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Source: New Zealand Parliament – Hansard

Question No. 7—Finance

7. Hon PAUL GOLDSMITH (National) to the Minister of Finance: Does he stand by the decision-making process for funds allocated from the COVID-19 Response and Recovery Fund?

Hon GRANT ROBERTSON (Minister of Finance): Yes, particularly given the context of needing to respond swiftly and in real time to a one-in-100-year economic shock caused by a global pandemic.

Hon Paul Goldsmith: When he answered yes yesterday to the question “Is he satisfied that adequate due diligence and judgment were applied by Ministers to the Government’s decision to grant $11.7 million to the Green School?”, was he saying Ministers got the judgment right in allocating money to the school?

Hon GRANT ROBERTSON: As has been recorded already in the House today, the project received a very high rating from Crown Infrastructure Partners in the process that they went through in whittling down the projects from 1,900 to 800. The process from there involved Ministers putting forward their views. The public record is very clear now on what occurred.

Hon Paul Goldsmith: So is his associate finance Minister wrong to be apologising for this decision, in his view?

Hon GRANT ROBERTSON: That’s entirely a matter for the Associate Minister of Finance.

Hon Paul Goldsmith: Was he advised of the email from a Green Party staff member to ministerial offices, including his own, relating to the $3 billion shovel-ready fund, as reported on Newshub last night, which said, “Minister Shaw won’t sign this briefing until the Green School in Taranaki is incorporated.”?

Hon GRANT ROBERTSON: Clearly, that email was received by my office. The final signatures were put on the final elements of that programme. One thing I would note is that that email, I believe, was sent around about 7 August, as the member said. Projects were being announced from 1 July.

Michael Wood: Does he think that the decision-making processes in relation to this fund compare well to other decision-making processes, such as building a sheep farm in the middle of the Arabian Desert?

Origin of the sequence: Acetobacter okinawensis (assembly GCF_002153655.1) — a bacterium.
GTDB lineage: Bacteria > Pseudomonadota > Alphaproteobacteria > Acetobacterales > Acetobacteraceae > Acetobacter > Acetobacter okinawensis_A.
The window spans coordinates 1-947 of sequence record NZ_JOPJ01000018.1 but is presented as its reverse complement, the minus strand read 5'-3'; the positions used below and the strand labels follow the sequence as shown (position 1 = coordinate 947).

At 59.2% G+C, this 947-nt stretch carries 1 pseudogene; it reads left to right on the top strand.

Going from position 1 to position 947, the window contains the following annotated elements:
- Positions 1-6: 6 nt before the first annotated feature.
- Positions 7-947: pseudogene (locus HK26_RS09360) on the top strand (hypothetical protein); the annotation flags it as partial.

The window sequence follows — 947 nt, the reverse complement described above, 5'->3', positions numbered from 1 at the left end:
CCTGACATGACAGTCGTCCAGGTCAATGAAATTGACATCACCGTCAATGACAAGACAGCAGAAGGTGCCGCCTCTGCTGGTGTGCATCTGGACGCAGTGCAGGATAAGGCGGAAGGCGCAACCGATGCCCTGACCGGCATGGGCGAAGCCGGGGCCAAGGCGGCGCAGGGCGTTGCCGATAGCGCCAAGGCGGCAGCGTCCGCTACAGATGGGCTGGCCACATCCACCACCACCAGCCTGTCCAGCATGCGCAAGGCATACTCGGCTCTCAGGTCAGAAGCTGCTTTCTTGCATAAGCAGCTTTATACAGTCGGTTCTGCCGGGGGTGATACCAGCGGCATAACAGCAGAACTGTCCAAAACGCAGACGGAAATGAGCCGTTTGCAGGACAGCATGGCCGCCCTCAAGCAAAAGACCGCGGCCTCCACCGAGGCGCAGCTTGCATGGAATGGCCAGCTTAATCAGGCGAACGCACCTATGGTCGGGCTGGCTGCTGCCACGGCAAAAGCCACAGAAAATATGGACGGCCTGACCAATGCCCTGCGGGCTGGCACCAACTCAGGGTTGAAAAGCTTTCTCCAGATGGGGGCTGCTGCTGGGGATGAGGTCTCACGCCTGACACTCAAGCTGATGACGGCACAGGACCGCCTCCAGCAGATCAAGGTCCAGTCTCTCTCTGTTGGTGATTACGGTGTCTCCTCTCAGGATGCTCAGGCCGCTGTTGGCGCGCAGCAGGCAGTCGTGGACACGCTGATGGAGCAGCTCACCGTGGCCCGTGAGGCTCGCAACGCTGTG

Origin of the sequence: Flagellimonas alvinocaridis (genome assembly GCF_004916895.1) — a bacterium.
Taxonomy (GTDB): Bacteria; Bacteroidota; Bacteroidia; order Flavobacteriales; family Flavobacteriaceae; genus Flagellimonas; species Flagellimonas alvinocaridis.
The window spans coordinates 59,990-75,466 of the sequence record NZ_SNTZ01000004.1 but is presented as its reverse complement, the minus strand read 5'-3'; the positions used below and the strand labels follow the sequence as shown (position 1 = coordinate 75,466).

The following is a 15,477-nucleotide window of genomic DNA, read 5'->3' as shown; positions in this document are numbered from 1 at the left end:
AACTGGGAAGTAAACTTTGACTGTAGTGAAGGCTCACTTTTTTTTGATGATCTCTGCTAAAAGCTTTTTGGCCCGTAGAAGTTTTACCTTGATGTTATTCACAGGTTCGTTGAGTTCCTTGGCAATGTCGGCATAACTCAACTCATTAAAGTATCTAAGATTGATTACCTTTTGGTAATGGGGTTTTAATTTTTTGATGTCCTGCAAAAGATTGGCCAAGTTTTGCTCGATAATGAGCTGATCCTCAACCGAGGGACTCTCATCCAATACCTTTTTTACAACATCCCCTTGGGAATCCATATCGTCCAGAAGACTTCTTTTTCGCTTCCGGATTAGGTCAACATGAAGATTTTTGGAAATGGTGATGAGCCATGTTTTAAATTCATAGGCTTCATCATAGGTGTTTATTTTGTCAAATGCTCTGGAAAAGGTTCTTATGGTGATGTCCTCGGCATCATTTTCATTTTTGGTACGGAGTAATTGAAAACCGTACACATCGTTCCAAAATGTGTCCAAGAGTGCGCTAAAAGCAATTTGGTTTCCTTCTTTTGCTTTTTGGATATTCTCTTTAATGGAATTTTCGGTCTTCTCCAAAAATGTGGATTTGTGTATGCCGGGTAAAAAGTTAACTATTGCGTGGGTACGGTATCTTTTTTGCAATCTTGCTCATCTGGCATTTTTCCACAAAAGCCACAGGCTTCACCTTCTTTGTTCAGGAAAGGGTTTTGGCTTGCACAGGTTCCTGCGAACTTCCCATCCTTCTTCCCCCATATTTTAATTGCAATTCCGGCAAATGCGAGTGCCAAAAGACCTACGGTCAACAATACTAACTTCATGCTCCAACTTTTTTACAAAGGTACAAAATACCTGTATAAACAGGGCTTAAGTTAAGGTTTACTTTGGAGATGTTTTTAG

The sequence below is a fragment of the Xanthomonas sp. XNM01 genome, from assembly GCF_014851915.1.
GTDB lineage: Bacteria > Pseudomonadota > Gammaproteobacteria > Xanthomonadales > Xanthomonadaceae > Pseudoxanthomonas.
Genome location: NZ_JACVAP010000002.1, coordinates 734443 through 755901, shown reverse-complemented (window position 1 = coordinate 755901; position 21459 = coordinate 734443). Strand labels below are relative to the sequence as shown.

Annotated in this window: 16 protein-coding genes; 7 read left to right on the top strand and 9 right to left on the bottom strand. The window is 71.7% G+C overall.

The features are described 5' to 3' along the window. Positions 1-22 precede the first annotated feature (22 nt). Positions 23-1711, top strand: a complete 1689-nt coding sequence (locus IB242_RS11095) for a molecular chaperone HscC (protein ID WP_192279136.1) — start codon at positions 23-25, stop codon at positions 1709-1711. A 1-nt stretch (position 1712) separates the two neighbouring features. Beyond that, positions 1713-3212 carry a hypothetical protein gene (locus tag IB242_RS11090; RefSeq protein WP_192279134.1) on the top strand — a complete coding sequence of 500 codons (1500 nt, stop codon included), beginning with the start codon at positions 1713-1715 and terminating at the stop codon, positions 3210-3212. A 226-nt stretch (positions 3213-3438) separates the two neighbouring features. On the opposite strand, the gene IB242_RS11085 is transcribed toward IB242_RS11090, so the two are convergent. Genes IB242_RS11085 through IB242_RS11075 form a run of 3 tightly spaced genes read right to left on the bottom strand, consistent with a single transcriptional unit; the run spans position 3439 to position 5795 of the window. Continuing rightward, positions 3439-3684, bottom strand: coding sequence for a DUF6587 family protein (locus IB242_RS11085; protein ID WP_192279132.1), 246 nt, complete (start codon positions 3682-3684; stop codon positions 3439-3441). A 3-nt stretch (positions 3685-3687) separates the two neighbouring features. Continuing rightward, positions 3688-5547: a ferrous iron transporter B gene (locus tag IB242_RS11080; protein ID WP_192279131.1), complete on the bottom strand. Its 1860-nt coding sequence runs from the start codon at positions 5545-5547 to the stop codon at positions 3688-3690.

Hon GRANT ROBERTSON: Indeed, there has always been examples—


Hon Paul Goldsmith: Does he agree that when his colleague Chris Hipkins says the Green School funding was one of the Green Party’s ” ‘wins’, if you like, from the shovel-ready projects”, it risks giving the impression that the $3 billion fund is another slush fund to be allocated to the various governing parties for political purposes?

Hon GRANT ROBERTSON: No, I don’t. As I’ve said, there were 1,900 applications for this particular fund. Crown Infrastructure Partners whittled those down to just over 800. Ministers then went through a process to come up with a little bit over 150 projects. It was given a very high rating by Crown Infrastructure Partners.

Hon Paul Goldsmith: With the scale of Government spending now, isn’t it more important than ever to demonstrate to New Zealand that decisions are made on the basis of need and effectiveness rather than wins for Government parties?

Hon GRANT ROBERTSON: We stand by the record of this Government in helping businesses and households through a one-in-100-year shock. We have been consistent in our advocacy for that. There are others who have flip-flopped. There are others who want to cut $80 billion worth of spending out of our public services. I stand behind our record—

Hon Gerry Brownlee: Another lie.

Hon GRANT ROBERTSON: —of responding to this pandemic.

SPEAKER: Order! Order! The member will stand, withdraw, and apologise, and he’s very lucky to stay here with that deliberately offensive remark.

Hon Gerry Brownlee: I withdraw and apologise. I raise a point of order, Mr Speaker. Given the fact that the House rises today and that the remedies that are available to members when a misleading statement has been made to the House are somewhat closed off, what would you suggest that I do, given the offence I took at the remark by Mr Robertson?

SPEAKER: That gives me very broad scope, Mr Brownlee, but I think I won’t give you that sort of advice.